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February 1967

Modern Psychotherapeutic Practice: Innovations in Technique.

Arch Gen Psychiatry. 1967;16(2):257-258. doi:10.1001/archpsyc.1967.01730200125025

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Arthur Burton, PhD, Professor of Psychology at Sacramento State College, Sacramento, Calif, has edited a book with the contributions of 16 psychotherapists. What is offered is an abridged report by these contributors of an active psychotherapeutic experience, either as therapist or consultant.

It is broken up into 14 sections, regrouped under the broader categories of Schizophrenic Reactions, Depressive Reactions, Neurotic and Character Disorders, Psychophysical Reactions, Homosexual reactions, and finally, Existence Reactions.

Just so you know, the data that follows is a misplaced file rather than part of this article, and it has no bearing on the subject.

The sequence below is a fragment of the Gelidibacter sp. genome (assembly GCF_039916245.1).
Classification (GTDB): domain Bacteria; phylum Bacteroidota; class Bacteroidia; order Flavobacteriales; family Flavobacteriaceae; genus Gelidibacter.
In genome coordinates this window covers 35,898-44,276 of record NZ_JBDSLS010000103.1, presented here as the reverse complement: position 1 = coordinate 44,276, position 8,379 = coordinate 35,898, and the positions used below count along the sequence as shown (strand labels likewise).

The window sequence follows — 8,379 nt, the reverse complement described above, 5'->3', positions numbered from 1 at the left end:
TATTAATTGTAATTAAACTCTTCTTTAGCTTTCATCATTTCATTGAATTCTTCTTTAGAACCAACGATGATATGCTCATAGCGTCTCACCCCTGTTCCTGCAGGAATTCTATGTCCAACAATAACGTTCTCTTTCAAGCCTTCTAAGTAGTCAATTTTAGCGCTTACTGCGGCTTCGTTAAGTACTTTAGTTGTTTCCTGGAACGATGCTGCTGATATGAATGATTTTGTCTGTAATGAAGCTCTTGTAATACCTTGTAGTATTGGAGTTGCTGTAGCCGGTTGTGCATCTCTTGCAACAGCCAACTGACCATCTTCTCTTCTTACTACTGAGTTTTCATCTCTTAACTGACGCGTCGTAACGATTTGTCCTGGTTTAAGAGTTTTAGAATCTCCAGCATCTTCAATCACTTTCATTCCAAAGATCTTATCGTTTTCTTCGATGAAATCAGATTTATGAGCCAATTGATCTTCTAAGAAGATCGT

These collections of cases largely provide the bulk of this 399-page work. Each case study has been organized by its contributor and generally gives background information, statements as to the contributor's orientation, and pertinent thoughts necessary to introduce the case selected. The heavily narrative history, interspersed with interactional "quotes," is usually followed by an addendum whereby ten questions are asked of the therapist. The questions set the stage

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